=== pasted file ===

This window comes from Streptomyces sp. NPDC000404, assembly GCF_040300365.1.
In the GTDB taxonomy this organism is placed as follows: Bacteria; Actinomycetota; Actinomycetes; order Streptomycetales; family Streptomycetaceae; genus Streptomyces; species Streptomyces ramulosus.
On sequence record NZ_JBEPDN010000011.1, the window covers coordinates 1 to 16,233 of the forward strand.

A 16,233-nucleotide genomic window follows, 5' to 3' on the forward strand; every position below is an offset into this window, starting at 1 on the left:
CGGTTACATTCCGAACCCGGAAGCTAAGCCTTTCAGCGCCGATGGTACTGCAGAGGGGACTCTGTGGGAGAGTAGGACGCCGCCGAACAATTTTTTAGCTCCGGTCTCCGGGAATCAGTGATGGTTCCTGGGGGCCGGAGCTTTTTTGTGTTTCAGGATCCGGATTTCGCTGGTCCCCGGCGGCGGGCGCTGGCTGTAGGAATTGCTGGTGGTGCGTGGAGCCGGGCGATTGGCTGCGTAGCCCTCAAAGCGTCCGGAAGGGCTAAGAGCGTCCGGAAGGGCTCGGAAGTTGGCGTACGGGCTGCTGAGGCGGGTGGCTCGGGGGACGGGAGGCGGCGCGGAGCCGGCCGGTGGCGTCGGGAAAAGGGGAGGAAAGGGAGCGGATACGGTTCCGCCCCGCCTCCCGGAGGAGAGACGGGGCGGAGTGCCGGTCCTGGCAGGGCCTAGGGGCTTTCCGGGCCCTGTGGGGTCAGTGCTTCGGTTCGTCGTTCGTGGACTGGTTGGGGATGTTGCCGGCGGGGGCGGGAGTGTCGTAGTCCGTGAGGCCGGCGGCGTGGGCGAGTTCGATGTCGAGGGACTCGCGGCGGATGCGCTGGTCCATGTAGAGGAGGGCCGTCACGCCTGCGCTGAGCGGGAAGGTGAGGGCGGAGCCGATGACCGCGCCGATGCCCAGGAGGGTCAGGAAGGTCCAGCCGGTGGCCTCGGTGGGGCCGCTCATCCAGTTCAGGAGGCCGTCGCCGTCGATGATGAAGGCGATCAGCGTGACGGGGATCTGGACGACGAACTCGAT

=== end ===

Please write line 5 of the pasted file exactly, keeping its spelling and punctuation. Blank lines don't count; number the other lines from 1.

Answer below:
CGGTTACATTCCGAACCCGGAAGCTAAGCCTTTCAGCGCCGATGGTACTGCAGAGGGGACTCTGTGGGAGAGTAGGACGCCGCCGAACAATTTTTTAGCTCCGGTCTCCGGGAATCAGTGATGGTTCCTGGGGGCCGGAGCTTTTTTGTGTTTCAGGATCCGGATTTCGCTGGTCCCCGGCGGCGGGCGCTGGCTGTAGGAATTGCTGGTGGTGCGTGGAGCCGGGCGATTGGCTGCGTAGCCCTCAAAGCGTCCGGAAGGGCTAAGAGCGTCCGGAAGGGCTCGGAAGTTGGCGTACGGGCTGCTGAGGCGGGTGGCTCGGGGGACGGGAGGCGGCGCGGAGCCGGCCGGTGGCGTCGGGAAAAGGGGAGGAAAGGGAGCGGATACGGTTCCGCCCCGCCTCCCGGAGGAGAGACGGGGCGGAGTGCCGGTCCTGGCAGGGCCTAGGGGCTTTCCGGGCCCTGTGGGGTCAGTGCTTCGGTTCGTCGTTCGTGGACTGGTTGGGGATGTTGCCGGCGGGGGCGGGAGTGTCGTAGTCCGTGAGGCCGGCGGCGTGGGCGAGTTCGATGTCGAGGGACTCGCGGCGGATGCGCTGGTCCATGTAGAGGAGGGCCGTCACGCCTGCGCTGAGCGGGAAGGTGAGGGCGGAGCCGATGACCGCGCCGATGCCCAGGAGGGTCAGGAAGGTCCAGCCGGTGGCCTCGGTGGGGCCGCTCATCCAGTTCAGGAGGCCGTCGCCGTCGATGATGAAGGCGATCAGCGTGACGGGGATCTGGACGACGAACTCGAT